In any case, JPM also updates a chart we showed previously, the shift away from gold ETFs into bitcoin funds, which was very intense  uring most of Q4 2020 and the beginning of 2021, has gathered pace in recent weeks.

In turn, by putting upward pressure on bitcoin prices, JPM argues that this shift away from gold ETFs into bitcoin funds likely triggered mean reversion  across bitcoin futures investors which had reached very oversold conditions by the end of September. This is shown in Figure 3 via the bank’s position proxy based on CME ethereum futures. Looking at Figure 3, JPMorgan now claims that “there had been a steep decline in our bitcoin futures position proxy” which pointed to oversold conditions towards the end of September triggering a bitcoin rebound. This rebound appears to have accelerated over the past days ahead of BITO’s launch with the blue line in Figure 1 fully recapturing all the previous months’ unwinding. In other words, the price ramp into the bitcoin ETF launch was just a coincidence. Yeah right, whatever.

Where JPM is however right, is in its assumption that a significant component of bitcoin futures positioning encompasses momentum traders such as CTAs and quantitative crypto funds. Previously, the bank had argued that the failure of bitcoin to break above the $60k threshold would see momentum signals turn mechanically more bearish and induce further position unwinds; it also claims this has likely been a significant factor in the correction last May in pushing CTAs and other momentum-based investors towards cutting positions. At the end of July, these momentum signals approached oversold territory at the end of July and have been rising since then in reversal to last May-July dynamics. The shor-tterm momentum signal has exceeded 1.5x stdevs, a z-score that we would typically characterize as overbought for other asset classes but still below the exuberant momentum levels of January 2021.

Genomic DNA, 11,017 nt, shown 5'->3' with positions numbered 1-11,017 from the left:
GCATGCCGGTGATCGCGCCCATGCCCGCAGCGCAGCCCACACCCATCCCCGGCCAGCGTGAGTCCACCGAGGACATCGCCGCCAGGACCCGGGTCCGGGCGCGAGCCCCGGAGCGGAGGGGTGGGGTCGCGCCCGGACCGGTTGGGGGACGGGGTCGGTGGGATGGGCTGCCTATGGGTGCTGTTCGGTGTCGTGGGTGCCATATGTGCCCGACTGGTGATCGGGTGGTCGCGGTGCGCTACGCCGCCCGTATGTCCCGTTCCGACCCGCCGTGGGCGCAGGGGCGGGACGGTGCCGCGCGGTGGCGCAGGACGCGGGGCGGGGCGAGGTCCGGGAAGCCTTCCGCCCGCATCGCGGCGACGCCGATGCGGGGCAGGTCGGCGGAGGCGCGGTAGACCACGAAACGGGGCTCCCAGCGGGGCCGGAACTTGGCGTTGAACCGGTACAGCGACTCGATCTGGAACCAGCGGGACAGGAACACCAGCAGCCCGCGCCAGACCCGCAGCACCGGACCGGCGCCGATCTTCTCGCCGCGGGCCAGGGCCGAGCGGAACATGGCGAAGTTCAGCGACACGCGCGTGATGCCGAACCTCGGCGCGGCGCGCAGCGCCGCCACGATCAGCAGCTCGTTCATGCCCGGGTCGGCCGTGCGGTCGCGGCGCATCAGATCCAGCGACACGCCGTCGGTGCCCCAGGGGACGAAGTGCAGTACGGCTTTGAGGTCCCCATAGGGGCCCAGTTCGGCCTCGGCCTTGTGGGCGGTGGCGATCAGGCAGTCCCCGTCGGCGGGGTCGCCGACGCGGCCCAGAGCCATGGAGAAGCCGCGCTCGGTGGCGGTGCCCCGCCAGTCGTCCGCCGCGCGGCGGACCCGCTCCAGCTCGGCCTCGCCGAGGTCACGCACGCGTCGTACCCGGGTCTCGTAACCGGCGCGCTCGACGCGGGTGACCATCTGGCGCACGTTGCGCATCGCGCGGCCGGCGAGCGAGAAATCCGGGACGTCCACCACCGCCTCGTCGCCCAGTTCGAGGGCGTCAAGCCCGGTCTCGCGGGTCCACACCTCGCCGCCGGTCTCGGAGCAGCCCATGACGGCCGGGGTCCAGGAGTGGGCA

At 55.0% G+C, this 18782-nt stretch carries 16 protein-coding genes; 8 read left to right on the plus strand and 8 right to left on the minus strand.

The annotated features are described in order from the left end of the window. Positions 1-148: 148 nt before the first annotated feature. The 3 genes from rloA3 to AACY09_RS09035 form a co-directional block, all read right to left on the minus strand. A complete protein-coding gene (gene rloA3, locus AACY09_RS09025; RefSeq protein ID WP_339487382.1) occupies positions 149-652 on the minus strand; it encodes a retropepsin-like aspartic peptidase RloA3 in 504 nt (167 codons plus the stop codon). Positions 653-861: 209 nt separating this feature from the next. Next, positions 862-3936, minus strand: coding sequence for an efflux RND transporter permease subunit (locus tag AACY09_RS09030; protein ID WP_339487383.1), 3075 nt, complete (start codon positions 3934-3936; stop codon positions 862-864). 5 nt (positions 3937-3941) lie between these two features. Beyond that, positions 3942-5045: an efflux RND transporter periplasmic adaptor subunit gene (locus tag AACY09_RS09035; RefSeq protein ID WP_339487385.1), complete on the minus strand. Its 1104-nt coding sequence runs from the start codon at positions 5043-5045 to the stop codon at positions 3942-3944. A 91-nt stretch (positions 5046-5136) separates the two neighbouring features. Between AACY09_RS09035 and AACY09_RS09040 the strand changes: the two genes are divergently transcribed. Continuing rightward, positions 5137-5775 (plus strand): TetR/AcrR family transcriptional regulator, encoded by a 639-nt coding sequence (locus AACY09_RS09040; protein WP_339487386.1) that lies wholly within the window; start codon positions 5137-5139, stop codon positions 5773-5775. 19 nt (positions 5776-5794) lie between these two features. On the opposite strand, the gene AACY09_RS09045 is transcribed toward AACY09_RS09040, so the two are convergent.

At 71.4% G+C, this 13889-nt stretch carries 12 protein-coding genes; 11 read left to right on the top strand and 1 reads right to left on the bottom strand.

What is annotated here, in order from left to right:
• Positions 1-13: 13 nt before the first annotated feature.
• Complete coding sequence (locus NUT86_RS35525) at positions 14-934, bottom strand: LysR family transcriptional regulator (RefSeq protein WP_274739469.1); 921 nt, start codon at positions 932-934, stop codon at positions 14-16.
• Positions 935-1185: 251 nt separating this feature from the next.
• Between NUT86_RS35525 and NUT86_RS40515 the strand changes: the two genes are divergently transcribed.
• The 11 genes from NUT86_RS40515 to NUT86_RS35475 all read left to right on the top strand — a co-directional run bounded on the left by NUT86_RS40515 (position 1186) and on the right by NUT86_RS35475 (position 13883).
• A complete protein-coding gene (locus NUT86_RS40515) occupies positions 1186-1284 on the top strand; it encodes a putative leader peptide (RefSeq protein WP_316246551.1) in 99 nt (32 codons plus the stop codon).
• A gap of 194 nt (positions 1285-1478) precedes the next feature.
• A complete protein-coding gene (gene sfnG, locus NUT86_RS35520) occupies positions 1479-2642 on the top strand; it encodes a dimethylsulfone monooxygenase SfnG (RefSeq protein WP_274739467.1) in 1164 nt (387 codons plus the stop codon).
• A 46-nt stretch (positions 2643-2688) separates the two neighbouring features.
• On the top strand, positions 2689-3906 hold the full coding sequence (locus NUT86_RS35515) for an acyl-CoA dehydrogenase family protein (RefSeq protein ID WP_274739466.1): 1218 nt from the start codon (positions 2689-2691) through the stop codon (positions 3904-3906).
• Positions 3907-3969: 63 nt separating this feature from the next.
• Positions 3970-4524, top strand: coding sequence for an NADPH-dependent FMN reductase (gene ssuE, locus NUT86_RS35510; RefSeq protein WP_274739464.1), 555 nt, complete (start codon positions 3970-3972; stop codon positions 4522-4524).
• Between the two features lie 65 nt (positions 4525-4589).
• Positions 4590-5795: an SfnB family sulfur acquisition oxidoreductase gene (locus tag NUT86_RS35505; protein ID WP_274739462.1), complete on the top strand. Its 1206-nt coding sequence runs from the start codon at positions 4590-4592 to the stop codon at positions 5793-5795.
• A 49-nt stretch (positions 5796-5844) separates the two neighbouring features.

So with both With Figure 3 and Figure 4 pointing to exhaustion of short covering and more crowded bitcoin positioning in futures, Panigirtzoglou sees bitcoin relying more on other flows outside futures to sustain its upswing. To him, this elevates the importance of monitoring Figure 2, i.e. the importance for the current shift away from gold ETFs into bitcoin funds to continue for the current bitcoin upswing to be sustained.

In our opinion, the main problem for bitcoin over the previous two quarters had been the absence of significantly more fresh capital as shown in Figure 5 and Figure 6. Figure 5 shows our estimate of retail and institutional flows into bitcoin with an overall downshift in Q2 and Q3 of this year. Similarly, Figure 6 shows that the previous steepening in the pace of unique bitcoin wallet creation has largely normalized returning to pre-Q4 2020 norms, again implying an absence of significantly more fresh capital entering bitcoin.